The force inside the works consisted of three companies of Major Phillips's Virginia cavalry, under command of Capts. Todd, Puller and Rose, and a battalion of Mississippi infantry. Two of the infantry managed to straggle behind and allow themselves to be captured. One says he is a native of Boston, and the other of Wisconsin. Happening to be in Mississippi when the rebellion broke out, they were impressed into service, and the present was their first opportunity of joining the Union troops.

Our troops quickly extinguished the flames of the burning barracks. They were log-huts for winter accommodation, got up in the comfortable style of the Manassas huts, and well provided with soldierly requirements — flour, meat, blankets, cooking-utensils, etc. The fires for cooking were still burning, pots of eatables boiling, and tables spread for a set down. There were about twenty huts, and a quantity of extemporized shelters and sleeping-places made of rails and covered with boughs. A portion of the Fourteenth regiment, headed by Lieut.-Col. Skillen, and Capt. Auchmutz and Lieut. Seymour, of Gen. Morell's staff, pursued the retreating rebels nearly a mile. Firing was kept up on both sides. A rifle-ball grazed the top of Lieut. Seymour's cap.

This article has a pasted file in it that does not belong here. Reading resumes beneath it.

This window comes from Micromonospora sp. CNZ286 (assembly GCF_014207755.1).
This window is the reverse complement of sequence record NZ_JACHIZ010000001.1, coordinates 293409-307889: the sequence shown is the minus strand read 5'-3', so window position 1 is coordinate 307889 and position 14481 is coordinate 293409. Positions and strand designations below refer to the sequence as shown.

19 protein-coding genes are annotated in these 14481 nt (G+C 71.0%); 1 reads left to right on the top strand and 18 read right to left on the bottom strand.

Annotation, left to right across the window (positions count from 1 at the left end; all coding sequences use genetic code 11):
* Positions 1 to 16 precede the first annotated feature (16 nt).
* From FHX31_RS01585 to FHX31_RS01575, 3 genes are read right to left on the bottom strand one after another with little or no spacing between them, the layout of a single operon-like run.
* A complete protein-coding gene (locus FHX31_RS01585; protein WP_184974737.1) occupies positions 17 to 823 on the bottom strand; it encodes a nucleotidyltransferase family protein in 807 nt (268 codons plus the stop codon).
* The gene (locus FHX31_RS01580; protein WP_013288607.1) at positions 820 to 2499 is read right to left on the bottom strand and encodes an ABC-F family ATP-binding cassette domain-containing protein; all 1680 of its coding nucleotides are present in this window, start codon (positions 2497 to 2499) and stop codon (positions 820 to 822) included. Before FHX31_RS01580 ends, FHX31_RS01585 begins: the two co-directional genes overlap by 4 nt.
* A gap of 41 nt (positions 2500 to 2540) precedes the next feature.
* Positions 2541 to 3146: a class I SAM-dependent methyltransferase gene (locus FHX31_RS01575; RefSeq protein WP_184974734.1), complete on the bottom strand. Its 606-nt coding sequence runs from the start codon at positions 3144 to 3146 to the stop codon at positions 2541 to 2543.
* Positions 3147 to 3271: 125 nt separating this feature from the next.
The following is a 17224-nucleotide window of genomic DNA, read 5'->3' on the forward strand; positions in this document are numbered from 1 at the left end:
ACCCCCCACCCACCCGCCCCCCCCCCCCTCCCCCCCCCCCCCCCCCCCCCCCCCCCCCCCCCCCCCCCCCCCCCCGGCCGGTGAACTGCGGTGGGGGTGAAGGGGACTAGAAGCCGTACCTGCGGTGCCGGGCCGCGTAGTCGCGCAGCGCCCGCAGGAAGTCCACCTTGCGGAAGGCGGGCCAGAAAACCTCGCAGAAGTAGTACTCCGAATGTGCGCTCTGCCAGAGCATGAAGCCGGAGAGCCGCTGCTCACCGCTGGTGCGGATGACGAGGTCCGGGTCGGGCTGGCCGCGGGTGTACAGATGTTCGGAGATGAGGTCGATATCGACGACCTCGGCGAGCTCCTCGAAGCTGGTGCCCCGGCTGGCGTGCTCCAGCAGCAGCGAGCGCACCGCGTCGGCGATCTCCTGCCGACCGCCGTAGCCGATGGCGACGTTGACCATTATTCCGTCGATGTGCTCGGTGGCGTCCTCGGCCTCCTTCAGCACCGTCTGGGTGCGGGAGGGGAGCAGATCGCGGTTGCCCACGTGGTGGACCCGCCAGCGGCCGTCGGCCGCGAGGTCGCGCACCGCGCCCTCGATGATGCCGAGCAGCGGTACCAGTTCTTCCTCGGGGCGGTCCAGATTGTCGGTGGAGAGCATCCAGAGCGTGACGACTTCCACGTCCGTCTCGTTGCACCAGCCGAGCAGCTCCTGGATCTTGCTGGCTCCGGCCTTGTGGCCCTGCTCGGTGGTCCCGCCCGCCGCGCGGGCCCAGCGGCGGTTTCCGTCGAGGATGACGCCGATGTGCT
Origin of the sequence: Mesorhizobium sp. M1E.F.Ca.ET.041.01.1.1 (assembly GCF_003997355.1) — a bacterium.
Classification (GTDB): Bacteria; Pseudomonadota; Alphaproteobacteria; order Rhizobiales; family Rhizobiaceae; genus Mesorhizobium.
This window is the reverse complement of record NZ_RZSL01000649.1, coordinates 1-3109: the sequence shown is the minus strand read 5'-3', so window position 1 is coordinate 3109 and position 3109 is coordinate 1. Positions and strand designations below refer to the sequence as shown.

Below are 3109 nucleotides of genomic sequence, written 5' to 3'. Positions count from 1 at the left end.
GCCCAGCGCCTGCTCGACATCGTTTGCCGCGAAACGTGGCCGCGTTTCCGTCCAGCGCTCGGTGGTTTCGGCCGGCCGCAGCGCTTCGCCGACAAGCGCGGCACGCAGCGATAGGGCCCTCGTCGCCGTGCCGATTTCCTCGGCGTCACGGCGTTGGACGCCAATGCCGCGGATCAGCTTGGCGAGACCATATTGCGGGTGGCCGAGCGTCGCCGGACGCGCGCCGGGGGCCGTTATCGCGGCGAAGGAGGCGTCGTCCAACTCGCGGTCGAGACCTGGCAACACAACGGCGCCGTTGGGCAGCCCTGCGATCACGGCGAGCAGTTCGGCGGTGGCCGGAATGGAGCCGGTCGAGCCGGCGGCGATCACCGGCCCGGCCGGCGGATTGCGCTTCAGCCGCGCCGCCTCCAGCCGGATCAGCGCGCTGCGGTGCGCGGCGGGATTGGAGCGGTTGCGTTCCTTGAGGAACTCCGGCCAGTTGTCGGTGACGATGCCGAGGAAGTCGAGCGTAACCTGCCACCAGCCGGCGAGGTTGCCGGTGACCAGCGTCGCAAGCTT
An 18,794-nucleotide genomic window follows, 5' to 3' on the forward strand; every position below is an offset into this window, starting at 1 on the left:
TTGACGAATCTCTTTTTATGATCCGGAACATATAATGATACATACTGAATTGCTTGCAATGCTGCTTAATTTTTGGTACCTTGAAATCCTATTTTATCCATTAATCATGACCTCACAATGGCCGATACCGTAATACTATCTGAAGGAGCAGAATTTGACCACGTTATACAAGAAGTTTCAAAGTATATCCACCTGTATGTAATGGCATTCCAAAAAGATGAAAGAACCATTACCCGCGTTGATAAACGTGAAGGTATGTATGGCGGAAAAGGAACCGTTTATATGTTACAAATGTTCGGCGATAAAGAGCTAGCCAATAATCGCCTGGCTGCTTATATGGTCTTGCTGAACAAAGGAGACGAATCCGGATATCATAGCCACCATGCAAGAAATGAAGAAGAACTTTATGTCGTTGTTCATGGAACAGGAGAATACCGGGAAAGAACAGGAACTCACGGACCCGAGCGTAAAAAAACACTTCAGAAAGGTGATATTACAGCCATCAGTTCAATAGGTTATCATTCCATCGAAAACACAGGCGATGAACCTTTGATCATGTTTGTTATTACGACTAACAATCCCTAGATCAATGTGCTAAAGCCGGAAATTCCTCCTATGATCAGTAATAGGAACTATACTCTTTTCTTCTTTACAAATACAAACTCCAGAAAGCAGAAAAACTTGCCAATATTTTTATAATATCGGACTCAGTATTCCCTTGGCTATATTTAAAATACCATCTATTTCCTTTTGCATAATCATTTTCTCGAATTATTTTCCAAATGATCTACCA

By the time the Stars and Stripes had been planted on the enemy's earthworks, the remaining regiments of Gen. Morell's brigade arrived at the place. They made the surrounding woods ring with their cheers, at sight of the glorious national ensign. The intrenchments consist of only two earthworks on either side of Poquosin River, which at this point is narrow and meandering, to an extent possibly pleasing to one of poetic fancy, but stupidly disgusting to one who has to make his way along by practicable pedestrianism. They are both of most ordinary and plain construction, with a ditch on both sides. On the river is the skeleton remnant of an old mill; so old, I should presume from its appearance, that the memory of the oldest inhabitant [435] could not run back to the time of its construction. The land is rugged, and is now covered mainly with stumps of pines, the trees having been cut down by the rebels to enable them to command the approaches this way to Yorktown.